Elon Musk discusses $25K Tesla electric car.
John Goreham's picture

The $25K Battery Electric Car: Tesla's Elon Musk Talks The Talk As GM and Nissan Walk The Walk

A recent interview by Tesla's Elon Musk highlights the divide between fantasy and reality in the affordable battery electric car market.
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In a recent YouTube interview with Tesla fan and EV advocate Marques Brownlee, Elon Musk was asked if a Tesla model less expensive than the $49K to $83K Model 3 was possible from the luxury electric vehicle manufacturer. Like many Tesla fan and owners, Marques reveals later in the interview that he still mistakenly believes that Tesla actually has a $35K model for sale (it doesn't and never has).

Real World vs. Tesla's - EVs cost less than $25K right now.
Regardless of the context, the response from Elon Musk was very frank and led to a good discussion of why it is difficult to succeed in the automotive industry. What Mr. Musk didn't mention, nor did the interviewer, was that both Nissan and General Motors presently sell high-quality, battery-electric vehicles for $25K - $31K on a daily basis.

Real-world EV Prices From GM and Nissan
Both GM and Nissan discount their vehicles through their dealer networks. Almost nobody pays the MSRP on any mainstream vehicle. GM discounts trucks by as much as $10,000 routinely. These discounts are so routine that states like Massachusetts and Rhode Island have partnered with GM, Nissan, and many other EV manufactures to publish discounted electric vehicle prices.

Nissan leaf prices

2018 Model year Nissan Leafs are presently being sold for under $27,000. College grads and a professor at a University, save another $1000. Current Leaf owners save another $1000. These prices are before the state rebate of $2,500 that both states offer and before the $7,500 federal tax credit. New Nissan Leafs can effectively cost some buyers as little as $15,000 after all of the incentives are totaled. You can view the prices that are being offered at the MassEnergy website. Bear in mind that the screenshot we display above is for today's deals and will change over time.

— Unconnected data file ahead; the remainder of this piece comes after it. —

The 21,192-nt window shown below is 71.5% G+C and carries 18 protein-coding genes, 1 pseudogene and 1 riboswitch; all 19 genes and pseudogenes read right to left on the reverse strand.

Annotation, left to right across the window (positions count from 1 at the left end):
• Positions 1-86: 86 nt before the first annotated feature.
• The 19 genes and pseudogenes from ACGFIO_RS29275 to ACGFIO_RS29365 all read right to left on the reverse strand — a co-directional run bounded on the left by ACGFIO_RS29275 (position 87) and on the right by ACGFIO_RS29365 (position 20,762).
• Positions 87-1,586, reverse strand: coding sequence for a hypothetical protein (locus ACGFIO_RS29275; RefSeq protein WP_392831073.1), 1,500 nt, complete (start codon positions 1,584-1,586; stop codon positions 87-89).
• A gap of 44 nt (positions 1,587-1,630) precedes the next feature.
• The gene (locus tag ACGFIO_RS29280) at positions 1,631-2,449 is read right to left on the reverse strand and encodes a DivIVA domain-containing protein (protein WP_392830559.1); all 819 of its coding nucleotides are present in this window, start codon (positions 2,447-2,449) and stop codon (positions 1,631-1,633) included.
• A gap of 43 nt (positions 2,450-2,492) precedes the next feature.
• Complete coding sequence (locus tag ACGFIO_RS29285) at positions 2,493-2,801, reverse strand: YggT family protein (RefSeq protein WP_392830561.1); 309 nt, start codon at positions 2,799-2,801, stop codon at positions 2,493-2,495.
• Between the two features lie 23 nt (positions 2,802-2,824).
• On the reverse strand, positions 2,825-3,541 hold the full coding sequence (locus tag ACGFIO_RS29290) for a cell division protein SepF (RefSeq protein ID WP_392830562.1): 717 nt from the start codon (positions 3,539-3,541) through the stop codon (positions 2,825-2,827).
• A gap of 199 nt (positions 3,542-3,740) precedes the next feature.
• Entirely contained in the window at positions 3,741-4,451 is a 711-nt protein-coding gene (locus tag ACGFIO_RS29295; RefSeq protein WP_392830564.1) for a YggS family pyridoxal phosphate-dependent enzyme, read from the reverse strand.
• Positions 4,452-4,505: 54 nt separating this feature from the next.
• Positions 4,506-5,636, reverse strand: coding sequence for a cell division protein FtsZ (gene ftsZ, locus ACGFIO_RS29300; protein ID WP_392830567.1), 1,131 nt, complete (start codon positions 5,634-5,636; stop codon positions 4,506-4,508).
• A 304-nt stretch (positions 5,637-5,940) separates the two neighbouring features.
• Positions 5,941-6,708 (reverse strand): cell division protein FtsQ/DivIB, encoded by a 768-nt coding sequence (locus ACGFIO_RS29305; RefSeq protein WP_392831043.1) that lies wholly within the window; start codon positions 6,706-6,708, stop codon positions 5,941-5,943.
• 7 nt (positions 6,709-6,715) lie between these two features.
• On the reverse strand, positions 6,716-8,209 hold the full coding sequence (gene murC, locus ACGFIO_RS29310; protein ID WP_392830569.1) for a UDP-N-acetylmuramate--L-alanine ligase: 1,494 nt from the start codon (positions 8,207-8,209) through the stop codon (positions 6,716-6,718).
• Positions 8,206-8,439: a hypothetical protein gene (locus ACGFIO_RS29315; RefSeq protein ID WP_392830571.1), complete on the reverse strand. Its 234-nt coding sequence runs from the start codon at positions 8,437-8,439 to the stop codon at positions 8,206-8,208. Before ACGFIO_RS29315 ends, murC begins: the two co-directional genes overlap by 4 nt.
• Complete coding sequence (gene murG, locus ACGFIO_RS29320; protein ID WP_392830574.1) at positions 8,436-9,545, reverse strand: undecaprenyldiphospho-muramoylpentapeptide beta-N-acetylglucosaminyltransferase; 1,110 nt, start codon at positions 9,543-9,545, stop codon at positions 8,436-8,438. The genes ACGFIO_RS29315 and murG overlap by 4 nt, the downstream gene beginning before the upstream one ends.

The Bolt is a bit pricier. Current deals start at around $31,495 after discounts are applied. However, after the state and federal incentives, Bolt owners are paying less than $22K right now.

Tesla Does Not Discount
Tesla's policy of not discounting from the manufacturer's suggested retail price or MSRP (which is a term that does not really apply since Tesla is the manufacturer and the retailer) was again highlighted by Musk who says in the interview that he pays full price for his Teslas. He left out that his Model 3 was a gift from a Tesla board member. Tesla even charges "delivery" costs of over $1,000 for customers who pick up their cars at the Freemont factory.

Musk's Excuse - Volume
Elon Musk in the interview points to a factor we brought to light years ago with regard to Tesla - volume and cost. Higher volume generally equals lower cost. Musk claims Tesla doesn't have the volume to get to $25K now. However, Tesla's volume is higher than either GM or Nissan when it comes to all the things that make EVs expensive. Primarily drivetrain components.

The truth is, Musk has a bigger problem. He has to make a profit on his electric cars. Neither GM nor Nissan do. They both have high-profit models that can satisfy that obvious requirement. As Elon Musk tweeted recently when explaining why, so far, Tesla has lied about the Model 3 starting at $35K,


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Comments

Tesla CEO has yet to come up with a 35k car.
I think there's a waiting list for Teslas that doesn't exist for these other cars, and they sold more Model 3s in July alone than any other EV has sold this year. They cost more but have more range, more utility, are more fun to drive, and the Supercharger network. And the entire "Tesla is bad because their prices are higher because they can't sell EVs as loss leaders" seems a bit ludicrous. How green is your EV when it only exists because someone else is buying gas-guzzling pickups?
You are missing the point. Musk does not deliver what he promised. He promised a 35k car and he is delivering a 55k car (so far). I’m not saying Tesla is good or bad, I’m just stating a simple fact.
The present-day battery tech cannot be treated the way the batteries are being run in a Tesla. The heat protection is nowhere robust or even existent, hence Teslas catching fire and burning up when 'irregularities' occur deep within cell clusters. GM did it correctly with the Voltec system. No battery degradation after tons and tons of miles, it protects itself from excessive heat and cold. All that adds cost, but things need to work properly or the laws of thermodynamics take over.